Kharkov’s Jewish Mayor Gennady Kernes is slowly overcoming near-fatal wounds and is on the road to recovery, Chabad-Lubavitch officials confirm.
While jogging in the wee hours of the morning last week, the Ukrainian official was shot by masked gunmen in an assassination attempt that nearly succeeded. His liver and lungs peppered with gunshot wounds, the critically wounded mayor was whisked away by medical airlift to Israel after emergency surgery in Kharkov. Following an initial stay at the private Elisha Hospital in Haifa, he was transferred to Rambam, where he underwent a second operation.
Mayor Kernes has now regained consciousness, and though still in very serious condition, he is recovering, officials said. “He woke up and he is speaking a little,” Chabad-Lubavitch emissary and Kharkov Chief Rabbi Moshe Moskovitz told Chabad.org . “G-d willing, I hope to visit him soon. Things are still delicate, but he’s getting better and we hope he gets out of it.”
He added that a Chabad emissary in Haifa has been a regular visitor at the mayor’s bedside.
The mayor has become a casualty of the violence that is rocking the country since pro-Russian separatists began disturbances weeks ago, with apparent encouragement from the Kremlin.
The city is located within the separatist province of Donetsk, which has declared itself to be an independent nation, the new “Republic of Donetsk.”
The Kremlin recently annexed Crimea, which seceded from eastern Ukraine last month. Russia now appears to have her eyes on Odessa, the third largest city in the country — located in western Ukraine — where dozens of people were killed in violence last week.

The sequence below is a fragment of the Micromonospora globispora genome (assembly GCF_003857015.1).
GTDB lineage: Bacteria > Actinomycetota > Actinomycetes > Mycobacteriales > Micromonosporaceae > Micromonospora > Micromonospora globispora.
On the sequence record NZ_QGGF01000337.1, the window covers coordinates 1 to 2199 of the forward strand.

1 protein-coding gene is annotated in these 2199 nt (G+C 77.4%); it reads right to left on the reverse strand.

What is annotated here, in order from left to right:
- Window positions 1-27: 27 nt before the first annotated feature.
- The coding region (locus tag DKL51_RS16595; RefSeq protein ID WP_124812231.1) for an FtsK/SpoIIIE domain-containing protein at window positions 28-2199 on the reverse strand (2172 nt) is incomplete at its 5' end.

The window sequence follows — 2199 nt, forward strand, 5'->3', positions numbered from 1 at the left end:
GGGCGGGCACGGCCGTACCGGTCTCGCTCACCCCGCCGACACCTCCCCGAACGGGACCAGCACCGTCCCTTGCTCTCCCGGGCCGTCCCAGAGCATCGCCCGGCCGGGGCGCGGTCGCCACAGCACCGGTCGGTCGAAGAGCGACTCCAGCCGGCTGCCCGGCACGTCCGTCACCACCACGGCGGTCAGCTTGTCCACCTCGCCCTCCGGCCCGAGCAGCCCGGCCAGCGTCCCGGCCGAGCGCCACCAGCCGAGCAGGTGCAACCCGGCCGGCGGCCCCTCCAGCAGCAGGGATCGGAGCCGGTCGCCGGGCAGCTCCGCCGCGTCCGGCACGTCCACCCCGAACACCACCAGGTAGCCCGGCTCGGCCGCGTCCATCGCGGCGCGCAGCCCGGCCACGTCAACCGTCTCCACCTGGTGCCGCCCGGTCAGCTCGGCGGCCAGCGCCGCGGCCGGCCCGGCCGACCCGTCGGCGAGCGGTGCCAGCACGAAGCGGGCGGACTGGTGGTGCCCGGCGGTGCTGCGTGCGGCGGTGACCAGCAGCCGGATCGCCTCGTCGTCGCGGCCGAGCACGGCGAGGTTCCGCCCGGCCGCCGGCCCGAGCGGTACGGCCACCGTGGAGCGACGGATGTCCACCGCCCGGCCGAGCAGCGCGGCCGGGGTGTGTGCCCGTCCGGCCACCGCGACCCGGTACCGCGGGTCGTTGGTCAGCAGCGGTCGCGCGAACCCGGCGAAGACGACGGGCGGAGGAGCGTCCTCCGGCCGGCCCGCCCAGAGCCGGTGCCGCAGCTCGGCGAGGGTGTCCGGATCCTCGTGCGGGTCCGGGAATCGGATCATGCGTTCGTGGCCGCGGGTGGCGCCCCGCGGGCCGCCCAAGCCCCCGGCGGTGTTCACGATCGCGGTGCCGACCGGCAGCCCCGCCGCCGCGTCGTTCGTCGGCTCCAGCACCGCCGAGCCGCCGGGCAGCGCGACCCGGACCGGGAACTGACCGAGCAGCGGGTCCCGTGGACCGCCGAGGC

Jewish communities in Odessa have already made evacuation plans but have yet to carry them out; Jewish residents there and in Kharkov, Ukraine’s second-largest city, appear to be holding their breath and waiting to see what happens this coming weekend.
The ninth of May marks the victory of the former Soviet Union over the Nazis in World War II. It is a day that is still celebrated in eastern bloc nations and Soviet veterans — and is expected to ignite more violence in Ukraine.
It is also likely to raise anti-Semitic levels to new heights as well.
About the Author: Hana Levi Julian began her career in journalism out of boredom while earning a BA in Mass Communication, creating a news department at SCSU's radio station because all the disc jockey positions were filled. In addition to her former position as a Jewish Press columnist and senior correspondent and editor at Arutz-7, Ms. Julian has written for Babble.com, Chabad.org and numerous other media outlets.
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